Whether or not there is a peace agreement, the fighting is declining, and the need for Iranian advisers has declined as well. Bashar Assad reportedly opposes a large Iranian presence in Syria after a settlement, but if Iran wants to create substantial infrastructure to permanently base Iranian forces, then now is the time to do it: The heavy fighting is over, but the Syrians can’t afford to do without the Iranians yet.
This is not as easy as it sounds, since the logistics of basing large numbers of troops in Syria is complex. But if the Iranian goal is to be the dominant power between the Persian Gulf and the Mediterranean, this is a move it would have to make. It would lock in Assad as an ally and put Iran in a position of dominating Lebanon and surrounding western Iraq’s Sunnis from the west and the east. Iran would also have forces near the Turkish border, also in the west and the east.
The Israeli Dilemma
Whether Iran intends to engage Israel is not clear. From the Israeli point of view, a large, permanent presence of troops in Syria could recreate a strategic problem Israel hasn’t had to cope with since after 1973. Israel has had to deal with Hezbollah, but there has been no substantial threat from Syria. Rocket fire from the war there has occasionally landed in Israel, but there has not been a conventional threat that would require permanent deployment of substantial Israeli forces on the Golan. But the situation may not stay this way forever.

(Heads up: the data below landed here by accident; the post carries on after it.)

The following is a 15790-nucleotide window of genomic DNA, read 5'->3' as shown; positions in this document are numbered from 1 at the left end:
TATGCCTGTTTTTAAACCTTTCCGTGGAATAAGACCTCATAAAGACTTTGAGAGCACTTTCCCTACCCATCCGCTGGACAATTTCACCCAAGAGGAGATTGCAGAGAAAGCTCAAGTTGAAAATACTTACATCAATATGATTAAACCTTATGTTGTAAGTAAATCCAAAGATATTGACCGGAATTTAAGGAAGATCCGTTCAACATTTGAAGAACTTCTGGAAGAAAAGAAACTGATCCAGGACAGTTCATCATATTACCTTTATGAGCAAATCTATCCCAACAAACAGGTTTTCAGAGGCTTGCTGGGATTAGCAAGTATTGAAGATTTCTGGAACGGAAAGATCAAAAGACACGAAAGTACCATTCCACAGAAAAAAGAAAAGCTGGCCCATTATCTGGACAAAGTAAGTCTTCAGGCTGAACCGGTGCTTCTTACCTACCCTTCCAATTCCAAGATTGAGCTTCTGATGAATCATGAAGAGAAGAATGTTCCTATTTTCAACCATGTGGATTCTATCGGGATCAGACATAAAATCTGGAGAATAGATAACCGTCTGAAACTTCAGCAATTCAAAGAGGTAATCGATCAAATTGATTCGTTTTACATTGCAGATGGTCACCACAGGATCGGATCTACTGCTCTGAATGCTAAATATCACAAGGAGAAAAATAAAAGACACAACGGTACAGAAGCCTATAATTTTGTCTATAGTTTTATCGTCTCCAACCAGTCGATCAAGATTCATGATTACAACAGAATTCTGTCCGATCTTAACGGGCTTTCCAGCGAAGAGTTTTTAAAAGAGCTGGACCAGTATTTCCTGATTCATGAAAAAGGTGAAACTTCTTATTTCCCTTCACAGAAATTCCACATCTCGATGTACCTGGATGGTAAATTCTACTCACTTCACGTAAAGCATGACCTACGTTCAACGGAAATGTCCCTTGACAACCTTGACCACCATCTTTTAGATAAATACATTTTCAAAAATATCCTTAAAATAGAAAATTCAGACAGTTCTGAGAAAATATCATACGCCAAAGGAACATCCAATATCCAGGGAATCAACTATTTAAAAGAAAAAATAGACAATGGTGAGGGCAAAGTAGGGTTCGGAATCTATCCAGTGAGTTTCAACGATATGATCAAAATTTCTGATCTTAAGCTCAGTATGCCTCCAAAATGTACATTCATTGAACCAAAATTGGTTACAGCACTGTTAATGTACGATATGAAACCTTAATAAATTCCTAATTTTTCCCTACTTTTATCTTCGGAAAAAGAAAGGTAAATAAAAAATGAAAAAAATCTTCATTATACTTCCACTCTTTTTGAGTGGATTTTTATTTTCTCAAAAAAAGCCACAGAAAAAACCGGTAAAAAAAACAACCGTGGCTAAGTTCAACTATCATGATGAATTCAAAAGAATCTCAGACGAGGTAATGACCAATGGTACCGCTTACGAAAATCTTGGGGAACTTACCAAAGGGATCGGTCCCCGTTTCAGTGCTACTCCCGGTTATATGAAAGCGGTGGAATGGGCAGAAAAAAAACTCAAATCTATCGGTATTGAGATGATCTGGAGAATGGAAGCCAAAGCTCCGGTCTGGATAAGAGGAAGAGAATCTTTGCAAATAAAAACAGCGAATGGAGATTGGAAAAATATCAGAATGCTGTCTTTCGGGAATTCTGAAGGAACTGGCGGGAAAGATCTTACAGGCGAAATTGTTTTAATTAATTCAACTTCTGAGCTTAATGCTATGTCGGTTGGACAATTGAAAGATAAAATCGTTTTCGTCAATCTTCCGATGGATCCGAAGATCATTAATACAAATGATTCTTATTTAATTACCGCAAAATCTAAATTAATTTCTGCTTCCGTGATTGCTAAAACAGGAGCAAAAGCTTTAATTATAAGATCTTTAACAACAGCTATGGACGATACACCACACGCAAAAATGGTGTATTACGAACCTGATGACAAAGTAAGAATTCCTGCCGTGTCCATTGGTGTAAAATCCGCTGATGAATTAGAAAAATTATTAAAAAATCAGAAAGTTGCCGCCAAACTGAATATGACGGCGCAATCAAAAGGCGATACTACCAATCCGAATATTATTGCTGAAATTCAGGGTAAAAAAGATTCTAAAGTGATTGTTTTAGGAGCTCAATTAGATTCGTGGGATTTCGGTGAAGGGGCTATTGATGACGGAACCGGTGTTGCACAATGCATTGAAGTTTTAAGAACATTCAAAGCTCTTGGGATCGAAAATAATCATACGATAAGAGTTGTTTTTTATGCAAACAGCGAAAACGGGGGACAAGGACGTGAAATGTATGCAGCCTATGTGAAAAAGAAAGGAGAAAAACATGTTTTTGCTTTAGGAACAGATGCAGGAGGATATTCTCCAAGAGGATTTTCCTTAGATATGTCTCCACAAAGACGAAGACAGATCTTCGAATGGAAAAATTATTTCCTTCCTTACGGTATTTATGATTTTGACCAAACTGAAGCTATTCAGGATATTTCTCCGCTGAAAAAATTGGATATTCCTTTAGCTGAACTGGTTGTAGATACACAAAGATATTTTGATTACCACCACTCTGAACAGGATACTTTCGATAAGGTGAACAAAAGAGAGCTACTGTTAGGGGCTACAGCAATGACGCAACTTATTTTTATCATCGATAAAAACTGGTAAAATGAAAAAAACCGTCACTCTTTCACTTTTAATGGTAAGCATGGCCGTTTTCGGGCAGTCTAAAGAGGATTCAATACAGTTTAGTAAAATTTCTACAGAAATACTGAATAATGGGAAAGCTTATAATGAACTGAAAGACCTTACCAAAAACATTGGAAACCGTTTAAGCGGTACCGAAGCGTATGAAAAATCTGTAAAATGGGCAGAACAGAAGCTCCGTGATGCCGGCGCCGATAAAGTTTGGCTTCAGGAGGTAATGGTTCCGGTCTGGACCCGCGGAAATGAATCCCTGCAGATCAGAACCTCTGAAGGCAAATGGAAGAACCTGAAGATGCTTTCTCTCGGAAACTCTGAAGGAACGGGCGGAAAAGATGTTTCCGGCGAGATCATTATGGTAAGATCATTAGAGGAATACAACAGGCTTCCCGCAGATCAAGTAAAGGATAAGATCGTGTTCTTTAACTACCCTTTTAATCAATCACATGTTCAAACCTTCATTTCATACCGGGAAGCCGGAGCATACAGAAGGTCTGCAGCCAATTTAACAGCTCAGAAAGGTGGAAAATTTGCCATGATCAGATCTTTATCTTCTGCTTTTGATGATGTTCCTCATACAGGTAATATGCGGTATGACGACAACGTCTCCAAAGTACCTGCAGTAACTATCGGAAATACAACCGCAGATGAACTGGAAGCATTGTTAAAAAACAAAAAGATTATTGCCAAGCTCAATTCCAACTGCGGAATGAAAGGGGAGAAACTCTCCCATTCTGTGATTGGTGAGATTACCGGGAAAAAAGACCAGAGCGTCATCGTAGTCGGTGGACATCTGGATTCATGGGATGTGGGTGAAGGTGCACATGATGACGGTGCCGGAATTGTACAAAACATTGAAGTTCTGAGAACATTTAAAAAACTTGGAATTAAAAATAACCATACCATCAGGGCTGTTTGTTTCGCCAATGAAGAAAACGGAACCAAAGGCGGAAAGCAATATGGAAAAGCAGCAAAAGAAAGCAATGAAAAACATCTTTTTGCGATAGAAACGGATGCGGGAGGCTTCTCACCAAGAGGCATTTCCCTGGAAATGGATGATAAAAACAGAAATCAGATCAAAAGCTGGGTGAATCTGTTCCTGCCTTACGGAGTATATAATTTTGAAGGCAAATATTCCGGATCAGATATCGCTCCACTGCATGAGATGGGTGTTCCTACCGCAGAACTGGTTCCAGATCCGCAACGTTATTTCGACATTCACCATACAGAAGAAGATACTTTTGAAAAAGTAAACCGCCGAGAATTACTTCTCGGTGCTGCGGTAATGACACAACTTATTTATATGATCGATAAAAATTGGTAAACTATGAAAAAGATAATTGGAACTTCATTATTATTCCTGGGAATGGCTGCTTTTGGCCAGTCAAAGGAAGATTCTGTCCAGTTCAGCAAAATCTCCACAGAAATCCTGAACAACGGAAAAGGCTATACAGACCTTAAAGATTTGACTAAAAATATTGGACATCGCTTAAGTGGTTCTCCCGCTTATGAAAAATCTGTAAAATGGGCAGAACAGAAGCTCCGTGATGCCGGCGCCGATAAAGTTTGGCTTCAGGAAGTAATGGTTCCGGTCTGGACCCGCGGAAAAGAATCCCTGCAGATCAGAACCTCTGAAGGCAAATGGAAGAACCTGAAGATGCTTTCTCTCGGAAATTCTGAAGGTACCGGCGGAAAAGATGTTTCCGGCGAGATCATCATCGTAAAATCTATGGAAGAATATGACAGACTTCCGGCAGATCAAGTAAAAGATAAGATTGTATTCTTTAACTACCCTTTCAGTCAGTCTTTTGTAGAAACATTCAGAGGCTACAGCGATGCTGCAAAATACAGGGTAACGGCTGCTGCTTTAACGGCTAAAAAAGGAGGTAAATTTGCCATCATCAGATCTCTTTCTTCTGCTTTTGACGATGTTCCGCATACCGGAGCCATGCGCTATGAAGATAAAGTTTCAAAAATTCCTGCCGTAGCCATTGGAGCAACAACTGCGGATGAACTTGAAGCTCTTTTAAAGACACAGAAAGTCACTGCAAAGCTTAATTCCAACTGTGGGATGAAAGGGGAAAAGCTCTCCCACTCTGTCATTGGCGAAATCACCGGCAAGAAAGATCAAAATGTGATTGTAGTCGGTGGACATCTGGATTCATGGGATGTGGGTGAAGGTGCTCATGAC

The attack over the weekend was designed to tell the Iranians that their more ambitious plans will be met by pre-emptive Israeli strikes. Since the Iranians had to have anticipated this, they likely won’t be deterred. The opportunity is too great. Ideally, the Israelis would use air and missile strikes to destroy Iranian facilities before they are in place. But if Iran will accept the cost, it can surge forces in, presenting Israel with too many targets to destroy.